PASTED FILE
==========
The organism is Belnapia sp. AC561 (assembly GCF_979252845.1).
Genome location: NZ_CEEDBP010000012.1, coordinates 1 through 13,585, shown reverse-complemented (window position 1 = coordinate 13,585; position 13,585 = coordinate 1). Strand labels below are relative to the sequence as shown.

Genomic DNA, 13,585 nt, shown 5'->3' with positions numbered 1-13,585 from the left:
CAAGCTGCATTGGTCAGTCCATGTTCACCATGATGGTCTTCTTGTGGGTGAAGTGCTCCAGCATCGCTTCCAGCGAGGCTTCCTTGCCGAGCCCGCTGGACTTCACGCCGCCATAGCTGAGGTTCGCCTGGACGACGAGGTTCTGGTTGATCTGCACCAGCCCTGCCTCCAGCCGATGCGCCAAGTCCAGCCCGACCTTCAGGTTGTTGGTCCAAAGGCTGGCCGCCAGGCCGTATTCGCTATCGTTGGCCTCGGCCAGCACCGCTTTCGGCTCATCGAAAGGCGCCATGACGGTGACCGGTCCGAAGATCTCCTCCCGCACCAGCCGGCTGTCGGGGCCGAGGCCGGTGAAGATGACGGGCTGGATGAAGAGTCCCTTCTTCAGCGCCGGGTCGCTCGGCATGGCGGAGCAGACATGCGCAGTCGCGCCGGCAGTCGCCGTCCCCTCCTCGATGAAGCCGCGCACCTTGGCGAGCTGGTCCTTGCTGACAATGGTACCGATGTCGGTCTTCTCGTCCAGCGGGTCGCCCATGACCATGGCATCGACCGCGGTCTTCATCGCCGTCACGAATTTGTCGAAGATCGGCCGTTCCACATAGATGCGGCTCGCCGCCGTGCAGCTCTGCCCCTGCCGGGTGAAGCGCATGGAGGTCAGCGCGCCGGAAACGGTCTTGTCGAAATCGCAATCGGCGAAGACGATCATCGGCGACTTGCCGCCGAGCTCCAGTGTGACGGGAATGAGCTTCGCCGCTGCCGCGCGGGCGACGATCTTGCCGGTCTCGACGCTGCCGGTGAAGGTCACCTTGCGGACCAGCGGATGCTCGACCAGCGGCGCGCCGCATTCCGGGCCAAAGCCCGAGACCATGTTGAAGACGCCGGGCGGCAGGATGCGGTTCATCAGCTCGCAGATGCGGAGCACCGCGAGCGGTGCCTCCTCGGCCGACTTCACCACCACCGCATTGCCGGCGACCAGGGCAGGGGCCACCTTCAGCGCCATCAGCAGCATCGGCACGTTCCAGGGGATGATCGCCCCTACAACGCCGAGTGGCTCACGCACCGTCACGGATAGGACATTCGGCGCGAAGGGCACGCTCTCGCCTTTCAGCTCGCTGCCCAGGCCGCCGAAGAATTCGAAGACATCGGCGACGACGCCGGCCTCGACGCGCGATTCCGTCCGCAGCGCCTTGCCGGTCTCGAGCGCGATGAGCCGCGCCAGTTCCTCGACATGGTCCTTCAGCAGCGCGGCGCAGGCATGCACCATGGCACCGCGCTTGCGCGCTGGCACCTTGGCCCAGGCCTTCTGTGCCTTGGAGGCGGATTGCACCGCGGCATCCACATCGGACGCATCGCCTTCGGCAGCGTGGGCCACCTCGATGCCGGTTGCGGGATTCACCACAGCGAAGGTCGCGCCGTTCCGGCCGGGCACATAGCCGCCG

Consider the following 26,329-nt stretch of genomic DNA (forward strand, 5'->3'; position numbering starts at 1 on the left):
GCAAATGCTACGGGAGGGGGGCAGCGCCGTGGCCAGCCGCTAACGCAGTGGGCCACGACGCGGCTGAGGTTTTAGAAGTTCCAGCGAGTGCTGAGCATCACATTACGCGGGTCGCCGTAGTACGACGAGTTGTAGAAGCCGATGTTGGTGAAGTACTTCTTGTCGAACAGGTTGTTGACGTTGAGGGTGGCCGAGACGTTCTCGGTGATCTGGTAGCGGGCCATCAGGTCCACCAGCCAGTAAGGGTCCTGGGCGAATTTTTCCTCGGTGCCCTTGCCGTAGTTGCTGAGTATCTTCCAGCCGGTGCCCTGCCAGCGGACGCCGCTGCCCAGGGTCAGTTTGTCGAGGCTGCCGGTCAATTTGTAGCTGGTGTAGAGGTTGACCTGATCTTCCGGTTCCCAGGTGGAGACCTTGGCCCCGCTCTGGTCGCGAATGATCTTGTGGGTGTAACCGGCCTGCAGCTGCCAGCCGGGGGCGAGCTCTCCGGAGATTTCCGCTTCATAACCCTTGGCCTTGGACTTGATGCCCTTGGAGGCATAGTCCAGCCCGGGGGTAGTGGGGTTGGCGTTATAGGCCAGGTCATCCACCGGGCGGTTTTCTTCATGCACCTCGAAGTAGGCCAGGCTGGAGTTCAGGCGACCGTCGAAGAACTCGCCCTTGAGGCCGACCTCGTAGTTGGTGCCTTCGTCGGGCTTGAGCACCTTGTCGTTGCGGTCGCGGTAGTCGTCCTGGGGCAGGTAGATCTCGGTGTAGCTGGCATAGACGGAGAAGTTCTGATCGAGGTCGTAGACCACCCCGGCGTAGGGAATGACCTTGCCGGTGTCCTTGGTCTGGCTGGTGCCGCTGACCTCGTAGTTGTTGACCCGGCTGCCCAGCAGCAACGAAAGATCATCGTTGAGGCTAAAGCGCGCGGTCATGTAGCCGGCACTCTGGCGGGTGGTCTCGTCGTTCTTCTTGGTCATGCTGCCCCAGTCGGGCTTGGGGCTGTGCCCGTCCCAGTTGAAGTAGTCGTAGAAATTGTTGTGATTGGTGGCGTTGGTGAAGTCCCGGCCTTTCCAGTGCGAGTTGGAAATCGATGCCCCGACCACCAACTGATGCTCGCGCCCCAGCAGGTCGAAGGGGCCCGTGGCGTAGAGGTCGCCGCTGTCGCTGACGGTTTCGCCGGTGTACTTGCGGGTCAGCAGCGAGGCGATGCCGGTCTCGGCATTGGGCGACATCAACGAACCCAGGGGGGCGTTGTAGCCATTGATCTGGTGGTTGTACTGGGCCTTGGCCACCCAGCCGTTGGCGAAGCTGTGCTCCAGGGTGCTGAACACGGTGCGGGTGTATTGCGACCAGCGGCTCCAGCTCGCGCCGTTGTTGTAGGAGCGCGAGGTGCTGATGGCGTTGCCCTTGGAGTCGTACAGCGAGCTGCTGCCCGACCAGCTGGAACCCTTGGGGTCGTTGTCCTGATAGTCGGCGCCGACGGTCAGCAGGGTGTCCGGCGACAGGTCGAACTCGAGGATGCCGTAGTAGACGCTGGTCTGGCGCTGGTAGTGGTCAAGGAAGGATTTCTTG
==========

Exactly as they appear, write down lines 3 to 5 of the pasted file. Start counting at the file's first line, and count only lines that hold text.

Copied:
Genomic DNA, 13,585 nt, shown 5'->3' with positions numbered 1-13,585 from the left:
CAAGCTGCATTGGTCAGTCCATGTTCACCATGATGGTCTTCTTGTGGGTGAAGTGCTCCAGCATCGCTTCCAGCGAGGCTTCCTTGCCGAGCCCGCTGGACTTCACGCCGCCATAGCTGAGGTTCGCCTGGACGACGAGGTTCTGGTTGATCTGCACCAGCCCTGCCTCCAGCCGATGCGCCAAGTCCAGCCCGACCTTCAGGTTGTTGGTCCAAAGGCTGGCCGCCAGGCCGTATTCGCTATCGTTGGCCTCGGCCAGCACCGCTTTCGGCTCATCGAAAGGCGCCATGACGGTGACCGGTCCGAAGATCTCCTCCCGCACCAGCCGGCTGTCGGGGCCGAGGCCGGTGAAGATGACGGGCTGGATGAAGAGTCCCTTCTTCAGCGCCGGGTCGCTCGGCATGGCGGAGCAGACATGCGCAGTCGCGCCGGCAGTCGCCGTCCCCTCCTCGATGAAGCCGCGCACCTTGGCGAGCTGGTCCTTGCTGACAATGGTACCGATGTCGGTCTTCTCGTCCAGCGGGTCGCCCATGACCATGGCATCGACCGCGGTCTTCATCGCCGTCACGAATTTGTCGAAGATCGGCCGTTCCACATAGATGCGGCTCGCCGCCGTGCAGCTCTGCCCCTGCCGGGTGAAGCGCATGGAGGTCAGCGCGCCGGAAACGGTCTTGTCGAAATCGCAATCGGCGAAGACGATCATCGGCGACTTGCCGCCGAGCTCCAGTGTGACGGGAATGAGCTTCGCCGCTGCCGCGCGGGCGACGATCTTGCCGGTCTCGACGCTGCCGGTGAAGGTCACCTTGCGGACCAGCGGATGCTCGACCAGCGGCGCGCCGCATTCCGGGCCAAAGCCCGAGACCATGTTGAAGACGCCGGGCGGCAGGATGCGGTTCATCAGCTCGCAGATGCGGAGCACCGCGAGCGGTGCCTCCTCGGCCGACTTCACCACCACCGCATTGCCGGCGACCAGGGCAGGGGCCACCTTCAGCGCCATCAGCAGCATCGGCACGTTCCAGGGGATGATCGCCCCTACAACGCCGAGTGGCTCACGCACCGTCACGGATAGGACATTCGGCGCGAAGGGCACGCTCTCGCCTTTCAGCTCGCTGCCCAGGCCGCCGAAGAATTCGAAGACATCGGCGACGACGCCGGCCTCGACGCGCGATTCCGTCCGCAGCGCCTTGCCGGTCTCGAGCGCGATGAGCCGCGCCAGTTCCTCGACATGGTCCTTCAGCAGCGCGGCGCAGGCATGCACCATGGCACCGCGCTTGCGCGCTGGCACCTTGGCCCAGGCCTTCTGTGCCTTGGAGGCGGATTGCACCGCGGCATCCACATCGGACGCATCGCCTTCGGCAGCGTGGGCCACCTCGATGCCGGTTGCGGGATTCACCACAGCGAAGGTCGCGCCGTTCCGGCCGGGCACATAGCCGCCG

Consider the following 26,329-nt stretch of genomic DNA (forward strand, 5'->3'; position numbering starts at 1 on the left):